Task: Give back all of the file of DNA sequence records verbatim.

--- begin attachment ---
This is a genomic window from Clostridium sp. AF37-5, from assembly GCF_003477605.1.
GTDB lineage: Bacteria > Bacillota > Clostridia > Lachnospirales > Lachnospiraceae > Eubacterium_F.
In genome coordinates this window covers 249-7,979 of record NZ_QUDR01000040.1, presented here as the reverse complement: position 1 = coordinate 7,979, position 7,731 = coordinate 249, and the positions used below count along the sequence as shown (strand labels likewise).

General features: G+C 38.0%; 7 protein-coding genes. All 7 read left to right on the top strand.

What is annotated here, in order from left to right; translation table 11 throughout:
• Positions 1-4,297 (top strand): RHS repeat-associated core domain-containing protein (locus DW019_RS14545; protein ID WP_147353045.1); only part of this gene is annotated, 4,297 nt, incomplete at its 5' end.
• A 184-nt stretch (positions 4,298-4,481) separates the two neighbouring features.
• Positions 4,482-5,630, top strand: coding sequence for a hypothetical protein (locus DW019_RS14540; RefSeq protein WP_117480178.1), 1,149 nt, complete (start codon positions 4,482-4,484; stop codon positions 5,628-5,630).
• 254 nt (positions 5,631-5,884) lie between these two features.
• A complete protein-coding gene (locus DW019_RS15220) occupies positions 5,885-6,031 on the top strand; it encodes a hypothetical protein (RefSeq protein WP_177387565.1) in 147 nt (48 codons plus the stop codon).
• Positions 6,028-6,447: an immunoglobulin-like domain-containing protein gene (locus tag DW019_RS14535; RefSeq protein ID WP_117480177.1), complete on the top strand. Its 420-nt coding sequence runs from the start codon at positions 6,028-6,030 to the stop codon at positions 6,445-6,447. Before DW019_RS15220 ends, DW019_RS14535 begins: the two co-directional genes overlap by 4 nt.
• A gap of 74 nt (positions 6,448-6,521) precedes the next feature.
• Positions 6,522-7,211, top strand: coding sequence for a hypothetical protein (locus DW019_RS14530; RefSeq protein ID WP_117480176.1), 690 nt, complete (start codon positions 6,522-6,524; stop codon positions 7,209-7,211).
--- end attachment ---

This is a genomic window from Clostridium sp. AF37-5, from assembly GCF_003477605.1.
GTDB lineage: Bacteria > Bacillota > Clostridia > Lachnospirales > Lachnospiraceae > Eubacterium_F.
In genome coordinates this window covers 249-7,979 of record NZ_QUDR01000040.1, presented here as the reverse complement: position 1 = coordinate 7,979, position 7,731 = coordinate 249, and the positions used below count along the sequence as shown (strand labels likewise).

General features: G+C 38.0%; 7 protein-coding genes. All 7 read left to right on the top strand.

What is annotated here, in order from left to right; translation table 11 throughout:
• Positions 1-4,297 (top strand): RHS repeat-associated core domain-containing protein (locus DW019_RS14545; protein ID WP_147353045.1); only part of this gene is annotated, 4,297 nt, incomplete at its 5' end.
• A 184-nt stretch (positions 4,298-4,481) separates the two neighbouring features.
• Positions 4,482-5,630, top strand: coding sequence for a hypothetical protein (locus DW019_RS14540; RefSeq protein WP_117480178.1), 1,149 nt, complete (start codon positions 4,482-4,484; stop codon positions 5,628-5,630).
• 254 nt (positions 5,631-5,884) lie between these two features.
• A complete protein-coding gene (locus DW019_RS15220) occupies positions 5,885-6,031 on the top strand; it encodes a hypothetical protein (RefSeq protein WP_177387565.1) in 147 nt (48 codons plus the stop codon).
• Positions 6,028-6,447: an immunoglobulin-like domain-containing protein gene (locus tag DW019_RS14535; RefSeq protein ID WP_117480177.1), complete on the top strand. Its 420-nt coding sequence runs from the start codon at positions 6,028-6,030 to the stop codon at positions 6,445-6,447. Before DW019_RS15220 ends, DW019_RS14535 begins: the two co-directional genes overlap by 4 nt.
• A gap of 74 nt (positions 6,448-6,521) precedes the next feature.
• Positions 6,522-7,211, top strand: coding sequence for a hypothetical protein (locus DW019_RS14530; RefSeq protein ID WP_117480176.1), 690 nt, complete (start codon positions 6,522-6,524; stop codon positions 7,209-7,211).